In 1977 you delivered the prestigious Richard Dimbleby Lecture; your subject was ‘The Human Face of Labour’. Is Labour still the only party with a human face, would you say?
Not entirely, no. I respect parties like the Scottish Nationalists and the Welsh Nationalists, and there are sections of the Liberal Democrats for whom I also have great respect. And – please don’t misunderstand me – there are even some MPs in the Conservative party whom I admire, Ted Heath being one example.
Some years ago you stood against Princess Anne for the chancellorship of London University. Was that principally a symbolic gesture against the establishment?
It so happened that at that time I was an associate fellow of the London School of Economics, which is part of London University, and I was invited by a number of students to stand. I knew there was a possibility that it would be against Princess Anne – the outgoing holder of the office was the Queen Mother – and I decided on that principle I would accept, because I wanted to see the institution reformed. The only thing I regret was that after I’d agreed to stand, some of the younger students nominated Nelson Mandela. I wanted to withdraw, because if there’s one man in the world I respect very greatly it’s Nelson Mandela. Of course at that time his chances of being elected were not very great, and in the end I was prevailed upon to withdraw. But I didn’t like feeling that I was doing anything to damage the standing of Nelson Mandela, then or now.
Apart from the fact that Mrs Thatcher was perhaps the main enemy of trade unionism and everything that goes with it, how would you rate her?
I rate her as a determined woman but ultimately determined in the wrong direction. I believe she was unduly influenced by wealth, not so much by wealthy industrials as by the big-money men. Her ideas were influenced by people like Jim Slater who argued that what was important was making money, rather than making things. When she removed exchange control restriction, it was to encourage money to go wherever it was going to get a bigger return. She should have been more concerned with making our manufacturing base stronger instead of weakening it. She did a great disservice to the interests of the British people because of that.
Denis Healey once said that although you represented in your union the rejection of much of what Ernest Bevin stood for, you were one of the few union leaders who shared something of Bevin’s political vision. Would you agree on both points?
I certainly had a very great admiration for Ernie Bevin. He was a man of the people, and he put his effort into building a strong trade union and that’s what I tried to do too. The idea of pursuing the right to negotiate on the part of working people, that was a top priority with me, and in Bevin’s early days it was also his top priority. So I learned from him, but when he got into the realms of high politics, I did begin to question just where he was going. But that’s another matter.
I wanted to ask you about your attitude to Tony Benn…you were always suspicious of his support of the unions and said in 1974: ‘We felt he was with us but not of us.’ What were the grounds for saying that?
‘With us but not of us’ – by that I meant he wasn’t a working man with a working man’s experience, which meant his judgements were often impaired. He was more a product of the university than of the workshop. He took an idealistic view of the industrial situation, and in that sense he wanted to be with us, but I felt that he was often removed from reality. But in the main our ultimate objectives for a better society were shared.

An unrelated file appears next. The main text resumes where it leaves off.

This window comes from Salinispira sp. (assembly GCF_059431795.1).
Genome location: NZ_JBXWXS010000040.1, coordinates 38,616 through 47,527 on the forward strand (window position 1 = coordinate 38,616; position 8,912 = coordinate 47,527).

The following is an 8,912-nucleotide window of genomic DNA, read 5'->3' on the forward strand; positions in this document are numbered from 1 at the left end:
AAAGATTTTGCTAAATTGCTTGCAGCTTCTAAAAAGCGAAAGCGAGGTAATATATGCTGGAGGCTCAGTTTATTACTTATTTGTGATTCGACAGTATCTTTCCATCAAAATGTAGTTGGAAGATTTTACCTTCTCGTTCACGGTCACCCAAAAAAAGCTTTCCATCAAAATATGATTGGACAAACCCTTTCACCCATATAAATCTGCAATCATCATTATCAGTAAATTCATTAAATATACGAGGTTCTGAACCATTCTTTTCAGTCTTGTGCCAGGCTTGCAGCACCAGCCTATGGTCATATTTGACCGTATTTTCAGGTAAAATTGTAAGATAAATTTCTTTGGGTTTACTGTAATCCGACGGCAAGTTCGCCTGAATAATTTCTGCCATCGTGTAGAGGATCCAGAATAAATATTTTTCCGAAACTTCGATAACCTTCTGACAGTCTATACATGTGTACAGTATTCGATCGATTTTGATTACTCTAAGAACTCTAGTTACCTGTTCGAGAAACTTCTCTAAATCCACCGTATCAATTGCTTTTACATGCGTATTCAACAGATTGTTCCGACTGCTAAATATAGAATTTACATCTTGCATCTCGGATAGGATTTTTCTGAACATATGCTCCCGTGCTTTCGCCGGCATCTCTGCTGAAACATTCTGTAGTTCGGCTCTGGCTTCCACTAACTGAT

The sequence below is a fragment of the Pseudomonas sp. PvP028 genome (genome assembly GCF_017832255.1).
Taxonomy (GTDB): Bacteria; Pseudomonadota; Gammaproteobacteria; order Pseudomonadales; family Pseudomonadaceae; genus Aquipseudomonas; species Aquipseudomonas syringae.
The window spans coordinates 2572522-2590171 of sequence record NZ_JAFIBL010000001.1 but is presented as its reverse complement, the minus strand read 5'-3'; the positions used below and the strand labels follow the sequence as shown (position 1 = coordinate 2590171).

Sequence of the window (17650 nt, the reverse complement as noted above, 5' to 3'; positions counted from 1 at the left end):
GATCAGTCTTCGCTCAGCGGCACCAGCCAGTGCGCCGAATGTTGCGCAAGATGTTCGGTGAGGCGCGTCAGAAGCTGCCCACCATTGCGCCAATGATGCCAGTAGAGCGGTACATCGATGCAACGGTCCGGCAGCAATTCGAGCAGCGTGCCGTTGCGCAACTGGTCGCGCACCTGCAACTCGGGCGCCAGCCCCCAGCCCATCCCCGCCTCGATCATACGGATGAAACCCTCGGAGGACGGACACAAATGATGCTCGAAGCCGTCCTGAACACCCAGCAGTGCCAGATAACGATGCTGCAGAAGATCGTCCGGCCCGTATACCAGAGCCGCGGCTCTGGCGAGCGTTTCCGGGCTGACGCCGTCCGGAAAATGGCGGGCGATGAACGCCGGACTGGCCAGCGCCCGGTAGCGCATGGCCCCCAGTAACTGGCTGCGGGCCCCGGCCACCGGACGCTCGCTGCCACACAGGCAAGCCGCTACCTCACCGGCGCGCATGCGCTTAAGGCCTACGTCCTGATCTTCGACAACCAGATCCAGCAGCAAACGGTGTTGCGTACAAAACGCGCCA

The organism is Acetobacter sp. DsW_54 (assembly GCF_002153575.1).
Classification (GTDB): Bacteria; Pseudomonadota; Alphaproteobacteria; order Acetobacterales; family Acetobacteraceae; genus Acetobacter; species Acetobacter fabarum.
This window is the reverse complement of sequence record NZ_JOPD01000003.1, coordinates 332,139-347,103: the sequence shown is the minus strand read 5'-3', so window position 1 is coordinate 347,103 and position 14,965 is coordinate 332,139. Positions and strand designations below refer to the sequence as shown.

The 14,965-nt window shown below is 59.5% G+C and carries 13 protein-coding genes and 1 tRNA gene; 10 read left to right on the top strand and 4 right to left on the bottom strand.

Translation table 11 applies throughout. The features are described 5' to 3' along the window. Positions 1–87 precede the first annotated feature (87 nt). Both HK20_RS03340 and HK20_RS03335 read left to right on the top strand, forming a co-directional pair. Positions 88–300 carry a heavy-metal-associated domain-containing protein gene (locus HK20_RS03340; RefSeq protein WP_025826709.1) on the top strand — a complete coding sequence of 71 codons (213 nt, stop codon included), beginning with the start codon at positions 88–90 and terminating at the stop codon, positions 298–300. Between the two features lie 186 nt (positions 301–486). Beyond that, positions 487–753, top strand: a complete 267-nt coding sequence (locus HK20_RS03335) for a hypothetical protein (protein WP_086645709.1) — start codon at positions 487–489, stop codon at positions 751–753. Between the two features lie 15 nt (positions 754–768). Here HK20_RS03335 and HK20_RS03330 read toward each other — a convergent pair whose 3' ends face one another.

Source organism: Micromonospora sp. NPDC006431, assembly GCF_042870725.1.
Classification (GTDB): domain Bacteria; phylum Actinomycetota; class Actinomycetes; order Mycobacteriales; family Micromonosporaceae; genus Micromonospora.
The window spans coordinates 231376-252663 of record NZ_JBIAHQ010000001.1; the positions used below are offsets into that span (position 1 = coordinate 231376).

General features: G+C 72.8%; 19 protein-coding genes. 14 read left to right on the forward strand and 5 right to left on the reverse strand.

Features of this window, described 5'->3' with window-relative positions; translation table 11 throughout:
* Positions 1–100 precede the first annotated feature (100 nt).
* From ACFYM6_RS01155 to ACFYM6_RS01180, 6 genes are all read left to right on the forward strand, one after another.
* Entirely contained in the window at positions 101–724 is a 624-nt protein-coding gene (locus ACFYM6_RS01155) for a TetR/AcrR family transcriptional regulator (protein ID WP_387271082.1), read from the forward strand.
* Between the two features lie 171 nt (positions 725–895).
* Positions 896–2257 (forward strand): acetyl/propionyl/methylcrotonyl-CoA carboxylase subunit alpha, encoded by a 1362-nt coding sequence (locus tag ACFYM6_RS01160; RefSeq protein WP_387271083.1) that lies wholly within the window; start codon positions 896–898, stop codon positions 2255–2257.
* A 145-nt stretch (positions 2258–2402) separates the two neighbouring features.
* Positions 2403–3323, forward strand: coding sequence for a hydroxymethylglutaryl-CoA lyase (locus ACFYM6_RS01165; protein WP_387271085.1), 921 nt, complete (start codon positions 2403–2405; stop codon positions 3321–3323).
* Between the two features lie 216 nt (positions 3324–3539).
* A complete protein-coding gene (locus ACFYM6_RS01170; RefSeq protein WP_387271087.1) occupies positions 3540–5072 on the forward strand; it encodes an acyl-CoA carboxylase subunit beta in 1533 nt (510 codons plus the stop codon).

Has your own belief in socialism ever wavered?
Not in the general sense, no. As long as it’s democratic, it’s taking the people along with you, respecting each other, irrespective of colour, country you belong to, and so on. If you work for a living or if you have worked, then to me you’re my brother or my sister.
The award which you apparently cherish most is the gold medal given by the TGWU. Why is that?
Well, it’s a recognition by my fellow workers. To have something like that is like being awarded the Victoria Cross of the movement. I don’t believe in medals all that much, but I think a recognition like that, decided upon democratically, that’s a nice recognition to have. And that’s as much as you need really.
You have had some very lofty ideals throughout your life. Which ideal would you say you have found most testing, or most difficult to live up to?
I haven’t found my ideals difficult to live up to. I’ve tried to serve them. In the main I’ve not served myself; we still live in a very modest flat in a very modest way, because I think if you represent people you have to be with them. If you believe in your fellow man, if you believe in the each-for-all-and-all-for-each approach, then it’s not difficult to continue with your ideals. I try to live with my conscience, and I’m always proud of the fact that my children take a respectful view of me and I of them.
Where do you stand on the question of religion?
I have none. You could call me a humanist, I suppose. I know people have strong feelings about religion; it’s a sensitive area and I wouldn’t try to persuade one person against another, but at an early age I came to the conclusion that what we see and what we know is just that. There isn’t anything beyond. When you die, that’s the end of the road. If you live a good life and you respect others, that’s the main thing.
In your autobiography you quote Dylan Thomas on death: ‘Do not go gentle into that good night,/ Old age should burn and rave at close of day;/ Rage, rage against the dying of the light.’ Are these sentiments you share?
Very much so. However old you are, you should still have the spirit to speak out, and if you see injustice to oppose it, and that’s what I try to do still. Of course if you get physically weaker, it becomes much more difficult. This is why I very much regret the diminishing of my wife’s physical powers, because she’s been a wonderful woman in her time. We’ve been very close, and still are of course, but physically she’s not able to play any part in the sense that she used to.
You also quote Milton’s famous words: ‘What though the field be lost?/ All is not lost.’ So you think these words may be applied to your own life and work?
Yes, I do. The flame of freedom, the flame of understanding for a better society is still there. It flickers, but it’s still there, it’s still burning and it’ll go into a flame again.